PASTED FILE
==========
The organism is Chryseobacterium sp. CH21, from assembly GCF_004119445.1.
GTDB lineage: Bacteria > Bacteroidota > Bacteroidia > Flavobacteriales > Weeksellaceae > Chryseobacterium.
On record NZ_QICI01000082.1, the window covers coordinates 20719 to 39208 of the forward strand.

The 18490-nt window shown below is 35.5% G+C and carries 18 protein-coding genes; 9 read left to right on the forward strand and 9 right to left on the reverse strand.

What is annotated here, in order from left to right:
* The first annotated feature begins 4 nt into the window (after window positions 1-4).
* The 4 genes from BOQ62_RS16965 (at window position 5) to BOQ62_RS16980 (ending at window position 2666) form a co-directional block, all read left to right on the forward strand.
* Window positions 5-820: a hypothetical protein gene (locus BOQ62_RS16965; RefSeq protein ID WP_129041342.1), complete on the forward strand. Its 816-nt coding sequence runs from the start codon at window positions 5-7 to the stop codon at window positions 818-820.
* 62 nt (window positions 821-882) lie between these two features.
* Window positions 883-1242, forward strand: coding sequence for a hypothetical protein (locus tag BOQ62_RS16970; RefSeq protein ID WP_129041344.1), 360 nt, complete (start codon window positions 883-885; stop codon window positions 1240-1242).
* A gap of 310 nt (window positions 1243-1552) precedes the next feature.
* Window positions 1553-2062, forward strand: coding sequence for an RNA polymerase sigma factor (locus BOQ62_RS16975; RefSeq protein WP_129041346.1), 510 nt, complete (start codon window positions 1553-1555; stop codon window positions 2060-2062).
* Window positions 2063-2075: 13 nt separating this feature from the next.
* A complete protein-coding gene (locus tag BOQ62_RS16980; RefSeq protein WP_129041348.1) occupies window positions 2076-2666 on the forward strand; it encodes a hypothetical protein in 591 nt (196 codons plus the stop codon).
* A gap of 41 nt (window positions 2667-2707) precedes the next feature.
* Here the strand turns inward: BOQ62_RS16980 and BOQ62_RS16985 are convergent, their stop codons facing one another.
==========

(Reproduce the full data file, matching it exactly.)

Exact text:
The organism is Chryseobacterium sp. CH21, from assembly GCF_004119445.1.
GTDB lineage: Bacteria > Bacteroidota > Bacteroidia > Flavobacteriales > Weeksellaceae > Chryseobacterium.
On record NZ_QICI01000082.1, the window covers coordinates 20719 to 39208 of the forward strand.

The 18490-nt window shown below is 35.5% G+C and carries 18 protein-coding genes; 9 read left to right on the forward strand and 9 right to left on the reverse strand.

What is annotated here, in order from left to right:
* The first annotated feature begins 4 nt into the window (after window positions 1-4).
* The 4 genes from BOQ62_RS16965 (at window position 5) to BOQ62_RS16980 (ending at window position 2666) form a co-directional block, all read left to right on the forward strand.
* Window positions 5-820: a hypothetical protein gene (locus BOQ62_RS16965; RefSeq protein ID WP_129041342.1), complete on the forward strand. Its 816-nt coding sequence runs from the start codon at window positions 5-7 to the stop codon at window positions 818-820.
* 62 nt (window positions 821-882) lie between these two features.
* Window positions 883-1242, forward strand: coding sequence for a hypothetical protein (locus tag BOQ62_RS16970; RefSeq protein ID WP_129041344.1), 360 nt, complete (start codon window positions 883-885; stop codon window positions 1240-1242).
* A gap of 310 nt (window positions 1243-1552) precedes the next feature.
* Window positions 1553-2062, forward strand: coding sequence for an RNA polymerase sigma factor (locus BOQ62_RS16975; RefSeq protein WP_129041346.1), 510 nt, complete (start codon window positions 1553-1555; stop codon window positions 2060-2062).
* Window positions 2063-2075: 13 nt separating this feature from the next.
* A complete protein-coding gene (locus tag BOQ62_RS16980; RefSeq protein WP_129041348.1) occupies window positions 2076-2666 on the forward strand; it encodes a hypothetical protein in 591 nt (196 codons plus the stop codon).
* A gap of 41 nt (window positions 2667-2707) precedes the next feature.
* Here the strand turns inward: BOQ62_RS16980 and BOQ62_RS16985 are convergent, their stop codons facing one another.